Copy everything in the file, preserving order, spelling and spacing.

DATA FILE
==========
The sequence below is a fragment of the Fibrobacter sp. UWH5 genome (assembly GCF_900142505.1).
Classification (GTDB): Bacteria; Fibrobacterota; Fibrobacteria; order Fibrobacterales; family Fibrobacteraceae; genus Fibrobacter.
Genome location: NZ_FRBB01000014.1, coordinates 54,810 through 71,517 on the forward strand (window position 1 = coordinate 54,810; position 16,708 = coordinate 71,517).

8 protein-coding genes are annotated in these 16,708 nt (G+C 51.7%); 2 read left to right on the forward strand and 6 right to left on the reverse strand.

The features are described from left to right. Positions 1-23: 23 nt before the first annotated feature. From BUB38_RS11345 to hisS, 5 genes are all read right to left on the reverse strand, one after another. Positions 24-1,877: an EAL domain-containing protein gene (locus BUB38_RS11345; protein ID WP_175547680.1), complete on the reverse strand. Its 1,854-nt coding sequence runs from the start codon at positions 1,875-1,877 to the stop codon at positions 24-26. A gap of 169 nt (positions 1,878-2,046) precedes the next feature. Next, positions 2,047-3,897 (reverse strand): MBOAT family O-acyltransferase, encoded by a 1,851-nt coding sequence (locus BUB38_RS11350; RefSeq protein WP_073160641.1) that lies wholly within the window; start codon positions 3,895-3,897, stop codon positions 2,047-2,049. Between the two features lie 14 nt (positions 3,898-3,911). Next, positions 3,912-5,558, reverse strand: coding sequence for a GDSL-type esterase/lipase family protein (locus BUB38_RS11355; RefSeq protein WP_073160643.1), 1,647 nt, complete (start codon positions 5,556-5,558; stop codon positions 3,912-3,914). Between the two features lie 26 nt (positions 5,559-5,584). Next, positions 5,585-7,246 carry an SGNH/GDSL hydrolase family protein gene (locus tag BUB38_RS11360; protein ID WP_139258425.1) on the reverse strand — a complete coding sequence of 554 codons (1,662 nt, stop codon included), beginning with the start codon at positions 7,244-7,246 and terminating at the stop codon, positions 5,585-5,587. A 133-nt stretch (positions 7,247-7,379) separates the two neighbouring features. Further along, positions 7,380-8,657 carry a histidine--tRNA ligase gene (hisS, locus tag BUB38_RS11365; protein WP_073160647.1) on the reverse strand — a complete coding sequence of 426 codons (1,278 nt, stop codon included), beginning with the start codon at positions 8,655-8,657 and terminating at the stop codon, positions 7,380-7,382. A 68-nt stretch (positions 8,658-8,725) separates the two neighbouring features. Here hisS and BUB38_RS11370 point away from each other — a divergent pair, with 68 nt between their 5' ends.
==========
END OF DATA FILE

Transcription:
The sequence below is a fragment of the Fibrobacter sp. UWH5 genome (assembly GCF_900142505.1).
Classification (GTDB): Bacteria; Fibrobacterota; Fibrobacteria; order Fibrobacterales; family Fibrobacteraceae; genus Fibrobacter.
Genome location: NZ_FRBB01000014.1, coordinates 54,810 through 71,517 on the forward strand (window position 1 = coordinate 54,810; position 16,708 = coordinate 71,517).

8 protein-coding genes are annotated in these 16,708 nt (G+C 51.7%); 2 read left to right on the forward strand and 6 right to left on the reverse strand.

The features are described from left to right. Positions 1-23: 23 nt before the first annotated feature. From BUB38_RS11345 to hisS, 5 genes are all read right to left on the reverse strand, one after another. Positions 24-1,877: an EAL domain-containing protein gene (locus BUB38_RS11345; protein ID WP_175547680.1), complete on the reverse strand. Its 1,854-nt coding sequence runs from the start codon at positions 1,875-1,877 to the stop codon at positions 24-26. A gap of 169 nt (positions 1,878-2,046) precedes the next feature. Next, positions 2,047-3,897 (reverse strand): MBOAT family O-acyltransferase, encoded by a 1,851-nt coding sequence (locus BUB38_RS11350; RefSeq protein WP_073160641.1) that lies wholly within the window; start codon positions 3,895-3,897, stop codon positions 2,047-2,049. Between the two features lie 14 nt (positions 3,898-3,911). Next, positions 3,912-5,558, reverse strand: coding sequence for a GDSL-type esterase/lipase family protein (locus BUB38_RS11355; RefSeq protein WP_073160643.1), 1,647 nt, complete (start codon positions 5,556-5,558; stop codon positions 3,912-3,914). Between the two features lie 26 nt (positions 5,559-5,584). Next, positions 5,585-7,246 carry an SGNH/GDSL hydrolase family protein gene (locus tag BUB38_RS11360; protein ID WP_139258425.1) on the reverse strand — a complete coding sequence of 554 codons (1,662 nt, stop codon included), beginning with the start codon at positions 7,244-7,246 and terminating at the stop codon, positions 5,585-5,587. A 133-nt stretch (positions 7,247-7,379) separates the two neighbouring features. Further along, positions 7,380-8,657 carry a histidine--tRNA ligase gene (hisS, locus tag BUB38_RS11365; protein WP_073160647.1) on the reverse strand — a complete coding sequence of 426 codons (1,278 nt, stop codon included), beginning with the start codon at positions 8,655-8,657 and terminating at the stop codon, positions 7,380-7,382. A 68-nt stretch (positions 8,658-8,725) separates the two neighbouring features. Here hisS and BUB38_RS11370 point away from each other — a divergent pair, with 68 nt between their 5' ends.